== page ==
Robinson with the New York Knicks in January 2007
|No. 2 – Guaros de Lara|
May 31, 1984 |
|Listed height||5 ft 9 in (1.75 m)|
|Listed weight||183 lb (83 kg)|
|NBA draft||2005 / Round: 1 / Pick: 21st overall|
|Selected by the Phoenix Suns|
|2005–2010||New York Knicks|
|2011||Oklahoma City Thunder|
|2012||Golden State Warriors|
|2015||Los Angeles Clippers|
|2015||New Orleans Pelicans|
|2016||Hapoel Tel Aviv|
|2017–present||Guaros de Lara|
|Career highlights and awards|
|Stats at Basketball-Reference.com|
Nathaniel Cornelius Robinson (born May 31, 1984) is an American professional basketball player for Guaros de Lara of the Liga Profesional de Baloncesto (LPB). Born in Seattle, Robinson played college basketball for the University of Washington in Seattle and was the 21st pick in the 2005 NBA draft. The 5'9" point guard has also played for the New York Knicks, Boston Celtics, Oklahoma City Thunder, Golden State Warriors, Chicago Bulls, and Denver Nuggets. Robinson is the NBA's first three-time slam dunk champion.
Robinson spent his first two years of high school at Rainier Beach High School in Seattle before moving to Union City, California where he played for James Logan High School in 2000–01. He then returned to Rainier Beach for his senior season in 2001–02. At Rainier Beach, he excelled in basketball, football and track. He led his basketball team to a 28–1 record and won the AAA state championship as a senior with teammates Terrence Williams and twins, Rodrick and Lodrick Stewart. He averaged 17.9 points, seven rebounds, seven assists and three steals per game in 2001–02, and was named the AAA State player of the year in Washington. Rainier Beach also received a No. 7 national ranking from USA Today.
On September 10, 2010, Rainier Beach retired Robinson's No. 2 jersey.
Robinson was originally enrolled at Washington on a football scholarship, but decided to concentrate on basketball beginning with his sophomore year. He played all 13 football games in 2002 and started the final six games as a cornerback on the Husky football squad, including the Sun Bowl. He intercepted two passes and made 34 tackles.
In his freshman basketball season at Washington in 2002–03, Robinson was named to the CollegeInsider.com's 20-player national All-Freshmen Team, as well as earning All-Pac-10 Freshman Team honors. He led the team in scoring average with 13.0 points per game, a figure that ranked 17th among Pac-10 players; also his 300 points tied for fourth among all-time UW freshmen.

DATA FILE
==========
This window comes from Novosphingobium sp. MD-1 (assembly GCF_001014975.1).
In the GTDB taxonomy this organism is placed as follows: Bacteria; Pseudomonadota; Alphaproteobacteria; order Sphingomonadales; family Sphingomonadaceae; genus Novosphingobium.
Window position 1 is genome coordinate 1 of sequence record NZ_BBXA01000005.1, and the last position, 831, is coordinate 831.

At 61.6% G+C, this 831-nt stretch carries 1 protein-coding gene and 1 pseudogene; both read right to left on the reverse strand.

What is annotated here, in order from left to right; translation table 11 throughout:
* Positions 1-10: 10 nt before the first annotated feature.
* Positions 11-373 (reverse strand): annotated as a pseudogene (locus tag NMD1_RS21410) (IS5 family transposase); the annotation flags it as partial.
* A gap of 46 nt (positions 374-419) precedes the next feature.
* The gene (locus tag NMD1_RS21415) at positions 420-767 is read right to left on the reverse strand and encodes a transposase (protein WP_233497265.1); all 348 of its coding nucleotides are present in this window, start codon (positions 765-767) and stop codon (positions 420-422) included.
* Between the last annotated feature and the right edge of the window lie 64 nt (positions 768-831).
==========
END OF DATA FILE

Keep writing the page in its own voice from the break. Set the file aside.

In his junior season, Robinson was named to the NABC All-NCAA District 14 first team, NABC All-America third team, Pac-10 All-Tournament team and All-Pac-10 first team after leading Washington to a Sweet Sixteen appearance.
In April 2005, Robinson declared for the NBA draft, forgoing his final year of college eligibility.
Robinson was selected with the 21st overall pick by the Phoenix Suns in the 2005 NBA draft. He was later traded to the New York Knicks on draft night along with Quentin Richardson in exchange for Kurt Thomas and the draft rights to Dijon Thompson.
Robinson played in 72 games his rookie year, starting 26 of them, while averaging 9.3 points and 2.0 assists per game. He had a major breakout performance against the Philadelphia 76ers at Madison Square Garden where he scored 17 points and grabbed 6 rebounds. Of his 17 points, three came on a game-winning three-pointer at the overtime buzzer. During the All-Star weekend, Robinson won the 2006 Sprite Rising Stars Slam Dunk Contest, edging Andre Iguodala 141–140 in overtime, although he took 14 attempts to make his final dunk. In his most memorable dunk of the night, he jumped over 1986 champion Spud Webb, and received a perfect 50-point score for the dunk.
During the 2005–06 season, Robinson was reportedly involved in physical altercations between teammates Jerome James and Malik Rose in separate incidents. He was at one point considered by Knicks' coach Larry Brown to be demoted to the NBA Development League. He was instead placed on the Inactive List for 10 games between February 24 and March 11.
On December 16, 2006, Robinson was one of the primary participants in the brawl between the Denver Nuggets and the Knicks. His fight with Nuggets guard J. R. Smith landed in the seats, and he was suspended for 10 games as a result.
Robinson competed in the 2007 Slam Dunk Contest to defend his 2006 title, and came in second place after Gerald Green. In the second round, Green's Boston Celtics teammate Paul Pierce brought out a cardboard cut-out of Robinson to dunk over, but Robinson came out and stood in its place instead, and Green jumped over him to complete the dunk.
In the 2007–08 season, Robinson averaged 12.7 points per game and was the team's leading scorer in 10 games. On March 8, 2008, he scored a career-high 45 points in a 114-120 overtime loss to the Portland Trail Blazers.